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    #1

    If sentences

    This is from a bigbangtheory episode and I was wondering what if I change the past form verbs to present, then how different the meaning could be. Can you please tell me the possible differences meaningwise? (I am keeping the past form of said in both sentences)

    1. My friend Leonard said if I bothered you while you were eating, you’d think I was a creepy stalker.
    2. My friend Leonard said if I bother you while you are eating, you will think I am a creepy stalker.

    Thank you.

  1. Mehrgan's Avatar
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    #2

    Re: If sentences

    ***not a teacher***
    It seams like sentence 1 is referring to a specific case, a certain situation, and the advice was given for that particular occasion, while sentence 2 can be said when you're talking about a general characteristic of the person having their meal. Please wait and you'll receive sophisticated answers from expert members. :)

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    #3

    Re: If sentences

    Can Someone else comment on this?

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    #4

    Re: If sentences

    They are both correct and mean the same to me.

    Note: '...a Big Bang Theory episode'.

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    #5

    Re: If sentences

    Quote Originally Posted by Joea View Post
    Can Someone else comment on this?
    Please try to be more patient. Members of this forum are located in many parts of the world and a large percentage of them were still sleeping when you started this post.

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    #6

    Re: If sentences

    Quote Originally Posted by Rover_KE View Post
    They are both correct and mean the same to
    Thank you Rover. If they mean the same when would you choose one style(?) over the other?

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    #7

    Re: If sentences

    The first sentence is the second conditional, for things that are fairly unlikely (If I won the lottery I would buy a Ferrari) or impossible (e.g. if I had wings I would fly).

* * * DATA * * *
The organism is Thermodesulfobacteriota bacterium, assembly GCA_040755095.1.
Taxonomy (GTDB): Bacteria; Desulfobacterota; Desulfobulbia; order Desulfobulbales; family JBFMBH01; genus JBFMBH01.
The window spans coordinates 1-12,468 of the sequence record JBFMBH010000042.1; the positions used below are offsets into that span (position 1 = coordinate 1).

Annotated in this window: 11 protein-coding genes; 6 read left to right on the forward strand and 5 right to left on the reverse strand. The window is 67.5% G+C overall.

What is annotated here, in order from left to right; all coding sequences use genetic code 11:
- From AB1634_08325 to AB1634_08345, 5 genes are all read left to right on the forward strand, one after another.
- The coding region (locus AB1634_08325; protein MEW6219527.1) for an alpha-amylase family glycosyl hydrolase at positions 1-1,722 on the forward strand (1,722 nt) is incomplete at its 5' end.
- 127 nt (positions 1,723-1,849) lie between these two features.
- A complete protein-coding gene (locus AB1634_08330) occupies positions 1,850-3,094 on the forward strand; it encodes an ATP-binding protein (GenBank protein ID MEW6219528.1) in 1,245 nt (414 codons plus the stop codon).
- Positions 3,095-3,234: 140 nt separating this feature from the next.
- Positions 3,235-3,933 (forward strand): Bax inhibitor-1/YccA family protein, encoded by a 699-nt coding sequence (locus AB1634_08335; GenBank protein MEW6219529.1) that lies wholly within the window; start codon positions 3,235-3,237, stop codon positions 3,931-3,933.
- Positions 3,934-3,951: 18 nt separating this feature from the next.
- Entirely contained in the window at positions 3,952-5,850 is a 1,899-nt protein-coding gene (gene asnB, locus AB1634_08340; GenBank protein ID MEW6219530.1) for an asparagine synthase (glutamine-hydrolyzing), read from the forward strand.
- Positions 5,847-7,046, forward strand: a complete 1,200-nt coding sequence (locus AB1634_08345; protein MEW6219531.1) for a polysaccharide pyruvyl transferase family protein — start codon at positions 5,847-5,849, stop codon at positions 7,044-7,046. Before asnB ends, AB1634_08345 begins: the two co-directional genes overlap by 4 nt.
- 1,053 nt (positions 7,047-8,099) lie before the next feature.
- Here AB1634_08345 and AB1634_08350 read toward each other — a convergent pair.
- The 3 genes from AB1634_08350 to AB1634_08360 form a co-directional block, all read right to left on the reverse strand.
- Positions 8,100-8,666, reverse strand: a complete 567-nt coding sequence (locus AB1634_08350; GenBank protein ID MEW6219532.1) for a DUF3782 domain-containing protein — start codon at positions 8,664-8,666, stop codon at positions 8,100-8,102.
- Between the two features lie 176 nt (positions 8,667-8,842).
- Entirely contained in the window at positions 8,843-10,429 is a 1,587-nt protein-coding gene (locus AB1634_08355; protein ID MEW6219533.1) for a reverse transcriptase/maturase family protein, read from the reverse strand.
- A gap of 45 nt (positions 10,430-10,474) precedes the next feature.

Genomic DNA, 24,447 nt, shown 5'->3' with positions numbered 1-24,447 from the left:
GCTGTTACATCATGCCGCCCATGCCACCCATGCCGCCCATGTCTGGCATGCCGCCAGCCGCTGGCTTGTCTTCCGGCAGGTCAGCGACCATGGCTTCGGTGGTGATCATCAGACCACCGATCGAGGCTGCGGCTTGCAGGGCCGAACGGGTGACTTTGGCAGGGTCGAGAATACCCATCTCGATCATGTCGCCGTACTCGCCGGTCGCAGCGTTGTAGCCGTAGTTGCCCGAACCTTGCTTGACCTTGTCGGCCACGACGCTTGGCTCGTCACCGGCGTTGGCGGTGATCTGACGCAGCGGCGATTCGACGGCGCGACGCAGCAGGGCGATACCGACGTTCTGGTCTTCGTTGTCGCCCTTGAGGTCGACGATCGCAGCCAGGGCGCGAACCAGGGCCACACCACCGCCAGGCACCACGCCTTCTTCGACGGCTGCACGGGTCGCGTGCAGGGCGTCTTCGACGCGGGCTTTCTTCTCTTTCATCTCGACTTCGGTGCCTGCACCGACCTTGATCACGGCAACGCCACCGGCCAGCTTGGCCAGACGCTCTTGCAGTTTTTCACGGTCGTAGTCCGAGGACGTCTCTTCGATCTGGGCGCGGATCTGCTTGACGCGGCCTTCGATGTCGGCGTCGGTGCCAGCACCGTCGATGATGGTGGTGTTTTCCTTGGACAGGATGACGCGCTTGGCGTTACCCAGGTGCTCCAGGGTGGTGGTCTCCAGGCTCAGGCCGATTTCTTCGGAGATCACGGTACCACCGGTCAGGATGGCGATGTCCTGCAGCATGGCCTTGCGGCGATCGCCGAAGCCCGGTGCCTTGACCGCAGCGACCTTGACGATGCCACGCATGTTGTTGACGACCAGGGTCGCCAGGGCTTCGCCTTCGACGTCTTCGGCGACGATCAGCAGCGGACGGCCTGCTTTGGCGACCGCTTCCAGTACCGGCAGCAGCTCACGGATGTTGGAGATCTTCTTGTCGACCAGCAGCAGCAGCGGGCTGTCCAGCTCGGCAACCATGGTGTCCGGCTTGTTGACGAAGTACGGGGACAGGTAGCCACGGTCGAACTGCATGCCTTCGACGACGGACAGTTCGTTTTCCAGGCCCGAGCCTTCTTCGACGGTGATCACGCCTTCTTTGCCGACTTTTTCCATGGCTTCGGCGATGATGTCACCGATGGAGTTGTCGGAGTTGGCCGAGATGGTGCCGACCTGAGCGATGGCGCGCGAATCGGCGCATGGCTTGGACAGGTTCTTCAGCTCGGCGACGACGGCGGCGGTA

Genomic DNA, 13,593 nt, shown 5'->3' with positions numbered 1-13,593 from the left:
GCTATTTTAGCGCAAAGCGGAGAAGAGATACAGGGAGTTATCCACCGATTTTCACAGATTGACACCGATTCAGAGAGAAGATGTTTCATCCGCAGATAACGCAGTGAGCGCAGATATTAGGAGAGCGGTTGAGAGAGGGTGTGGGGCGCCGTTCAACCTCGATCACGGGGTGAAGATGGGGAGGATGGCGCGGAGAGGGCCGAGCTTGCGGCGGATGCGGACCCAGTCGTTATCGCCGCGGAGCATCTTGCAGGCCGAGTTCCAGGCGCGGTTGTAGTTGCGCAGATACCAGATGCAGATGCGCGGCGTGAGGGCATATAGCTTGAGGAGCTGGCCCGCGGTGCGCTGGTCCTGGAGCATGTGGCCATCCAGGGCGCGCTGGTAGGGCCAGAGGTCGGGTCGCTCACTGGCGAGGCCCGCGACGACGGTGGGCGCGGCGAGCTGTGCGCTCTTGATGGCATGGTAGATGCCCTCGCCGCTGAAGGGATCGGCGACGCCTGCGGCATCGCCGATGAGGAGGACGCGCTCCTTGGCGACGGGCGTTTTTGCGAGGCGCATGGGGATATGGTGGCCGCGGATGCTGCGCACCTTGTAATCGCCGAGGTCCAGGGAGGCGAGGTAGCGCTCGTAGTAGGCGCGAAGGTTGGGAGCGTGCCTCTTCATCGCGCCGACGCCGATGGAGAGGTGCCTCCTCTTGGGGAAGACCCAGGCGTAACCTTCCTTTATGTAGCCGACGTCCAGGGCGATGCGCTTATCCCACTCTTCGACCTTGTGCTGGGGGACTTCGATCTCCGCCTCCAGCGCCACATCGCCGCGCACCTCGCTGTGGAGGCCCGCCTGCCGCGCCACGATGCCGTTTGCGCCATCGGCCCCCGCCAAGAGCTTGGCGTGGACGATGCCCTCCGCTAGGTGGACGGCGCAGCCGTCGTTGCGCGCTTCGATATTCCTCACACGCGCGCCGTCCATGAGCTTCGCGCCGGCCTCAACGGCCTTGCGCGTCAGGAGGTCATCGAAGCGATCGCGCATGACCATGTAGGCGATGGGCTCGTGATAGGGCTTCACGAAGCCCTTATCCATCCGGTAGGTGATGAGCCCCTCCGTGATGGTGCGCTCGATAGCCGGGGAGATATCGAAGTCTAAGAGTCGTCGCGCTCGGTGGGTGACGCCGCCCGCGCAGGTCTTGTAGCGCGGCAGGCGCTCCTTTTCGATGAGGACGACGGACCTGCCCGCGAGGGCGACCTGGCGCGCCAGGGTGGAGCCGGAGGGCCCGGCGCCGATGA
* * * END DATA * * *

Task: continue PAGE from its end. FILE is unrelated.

The other one is in the first conditional and expresses stronger likelihood.

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    #8

    Re: If sentences

    1. My friend Leonard said if I bothered you while you were eating, you’d think I was a creepy stalker.
    2. My friend Leonard said if I bother you while you are eating, you will think I am a creepy stalker.

    I agree with Rover, we could say either with the same intended meaning. However, if you insist on a difference, in my opinion it is this:

    Sentence 1. could refer to a past event, I was going to "bother you" while you were eating, but Leonard warned me that you would think me "a creepy stalker" so I didn't.
    Sentence 2. could mean that Leonard warned me that if I were, at any time in the future, to "bother you" while you were in the process of eating, itwould cause you to think me "a creepy stalker".

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    #9

    Re: If sentences

    Quote Originally Posted by bhaisahab View Post


    Sentence 1. could refer to a past event, I was going to "bother you" while you were eating, but Leonard warned me that you would think me "a creepy stalker" so I didn't.
    Sentence 2. could mean that Leonard warned me that if I were, at any time in the future, to "bother you" while you were in the process of eating, itwould cause you to think me "a creepy stalker".

    Thank you so much bhaisahab.
    the second one quite explains well of the scene, but the first one doesn't seem so, because Seldon(?, I) was talking to a guy(you, here) while he was speaking the first sentence. So he was bothering him while the guy was eating.

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